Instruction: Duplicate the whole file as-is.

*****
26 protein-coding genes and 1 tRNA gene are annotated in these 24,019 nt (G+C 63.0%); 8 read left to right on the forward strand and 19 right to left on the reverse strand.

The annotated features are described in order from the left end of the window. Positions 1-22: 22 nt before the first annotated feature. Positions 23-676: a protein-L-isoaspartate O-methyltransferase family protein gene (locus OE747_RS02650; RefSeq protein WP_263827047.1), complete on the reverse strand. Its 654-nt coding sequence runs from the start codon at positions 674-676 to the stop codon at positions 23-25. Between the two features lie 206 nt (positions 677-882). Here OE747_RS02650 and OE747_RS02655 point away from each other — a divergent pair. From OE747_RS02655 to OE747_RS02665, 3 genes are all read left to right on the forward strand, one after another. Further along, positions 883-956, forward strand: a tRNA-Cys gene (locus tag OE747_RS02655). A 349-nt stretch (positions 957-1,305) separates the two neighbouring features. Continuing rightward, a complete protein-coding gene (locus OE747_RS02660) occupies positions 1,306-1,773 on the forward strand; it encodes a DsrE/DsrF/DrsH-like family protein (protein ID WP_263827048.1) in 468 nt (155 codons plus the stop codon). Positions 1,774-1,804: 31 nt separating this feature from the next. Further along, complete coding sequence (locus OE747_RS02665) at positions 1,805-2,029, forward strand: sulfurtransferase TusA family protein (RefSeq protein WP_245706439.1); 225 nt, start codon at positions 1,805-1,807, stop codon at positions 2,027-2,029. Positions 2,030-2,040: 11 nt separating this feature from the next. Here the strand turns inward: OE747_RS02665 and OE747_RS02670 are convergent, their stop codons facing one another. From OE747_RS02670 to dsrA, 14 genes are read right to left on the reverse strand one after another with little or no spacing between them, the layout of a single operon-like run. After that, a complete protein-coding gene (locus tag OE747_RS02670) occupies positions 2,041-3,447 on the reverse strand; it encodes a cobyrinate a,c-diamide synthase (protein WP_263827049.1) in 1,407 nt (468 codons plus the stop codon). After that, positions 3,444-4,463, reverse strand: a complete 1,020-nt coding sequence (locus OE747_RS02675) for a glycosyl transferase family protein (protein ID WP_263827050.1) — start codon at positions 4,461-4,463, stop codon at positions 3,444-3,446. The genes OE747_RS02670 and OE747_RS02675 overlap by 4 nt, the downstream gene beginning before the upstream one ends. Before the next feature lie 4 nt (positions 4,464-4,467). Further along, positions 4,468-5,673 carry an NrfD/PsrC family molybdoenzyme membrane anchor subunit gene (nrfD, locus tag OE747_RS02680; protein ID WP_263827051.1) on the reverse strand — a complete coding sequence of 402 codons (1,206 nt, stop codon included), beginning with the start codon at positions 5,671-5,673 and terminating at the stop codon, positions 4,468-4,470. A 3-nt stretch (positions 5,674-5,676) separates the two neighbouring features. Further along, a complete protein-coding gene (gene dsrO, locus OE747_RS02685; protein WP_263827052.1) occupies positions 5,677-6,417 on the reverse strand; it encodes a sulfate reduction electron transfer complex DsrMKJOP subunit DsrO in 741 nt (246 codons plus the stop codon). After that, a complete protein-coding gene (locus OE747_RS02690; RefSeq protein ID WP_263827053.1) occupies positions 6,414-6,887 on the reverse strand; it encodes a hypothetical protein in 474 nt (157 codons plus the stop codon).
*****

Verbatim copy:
26 protein-coding genes and 1 tRNA gene are annotated in these 24,019 nt (G+C 63.0%); 8 read left to right on the forward strand and 19 right to left on the reverse strand.

The annotated features are described in order from the left end of the window. Positions 1-22: 22 nt before the first annotated feature. Positions 23-676: a protein-L-isoaspartate O-methyltransferase family protein gene (locus OE747_RS02650; RefSeq protein WP_263827047.1), complete on the reverse strand. Its 654-nt coding sequence runs from the start codon at positions 674-676 to the stop codon at positions 23-25. Between the two features lie 206 nt (positions 677-882). Here OE747_RS02650 and OE747_RS02655 point away from each other — a divergent pair. From OE747_RS02655 to OE747_RS02665, 3 genes are all read left to right on the forward strand, one after another. Further along, positions 883-956, forward strand: a tRNA-Cys gene (locus tag OE747_RS02655). A 349-nt stretch (positions 957-1,305) separates the two neighbouring features. Continuing rightward, a complete protein-coding gene (locus OE747_RS02660) occupies positions 1,306-1,773 on the forward strand; it encodes a DsrE/DsrF/DrsH-like family protein (protein ID WP_263827048.1) in 468 nt (155 codons plus the stop codon). Positions 1,774-1,804: 31 nt separating this feature from the next. Further along, complete coding sequence (locus OE747_RS02665) at positions 1,805-2,029, forward strand: sulfurtransferase TusA family protein (RefSeq protein WP_245706439.1); 225 nt, start codon at positions 1,805-1,807, stop codon at positions 2,027-2,029. Positions 2,030-2,040: 11 nt separating this feature from the next. Here the strand turns inward: OE747_RS02665 and OE747_RS02670 are convergent, their stop codons facing one another. From OE747_RS02670 to dsrA, 14 genes are read right to left on the reverse strand one after another with little or no spacing between them, the layout of a single operon-like run. After that, a complete protein-coding gene (locus tag OE747_RS02670) occupies positions 2,041-3,447 on the reverse strand; it encodes a cobyrinate a,c-diamide synthase (protein WP_263827049.1) in 1,407 nt (468 codons plus the stop codon). After that, positions 3,444-4,463, reverse strand: a complete 1,020-nt coding sequence (locus OE747_RS02675) for a glycosyl transferase family protein (protein ID WP_263827050.1) — start codon at positions 4,461-4,463, stop codon at positions 3,444-3,446. The genes OE747_RS02670 and OE747_RS02675 overlap by 4 nt, the downstream gene beginning before the upstream one ends. Before the next feature lie 4 nt (positions 4,464-4,467). Further along, positions 4,468-5,673 carry an NrfD/PsrC family molybdoenzyme membrane anchor subunit gene (nrfD, locus tag OE747_RS02680; protein ID WP_263827051.1) on the reverse strand — a complete coding sequence of 402 codons (1,206 nt, stop codon included), beginning with the start codon at positions 5,671-5,673 and terminating at the stop codon, positions 4,468-4,470. A 3-nt stretch (positions 5,674-5,676) separates the two neighbouring features. Further along, a complete protein-coding gene (gene dsrO, locus OE747_RS02685; protein WP_263827052.1) occupies positions 5,677-6,417 on the reverse strand; it encodes a sulfate reduction electron transfer complex DsrMKJOP subunit DsrO in 741 nt (246 codons plus the stop codon). After that, a complete protein-coding gene (locus OE747_RS02690; RefSeq protein ID WP_263827053.1) occupies positions 6,414-6,887 on the reverse strand; it encodes a hypothetical protein in 474 nt (157 codons plus the stop codon).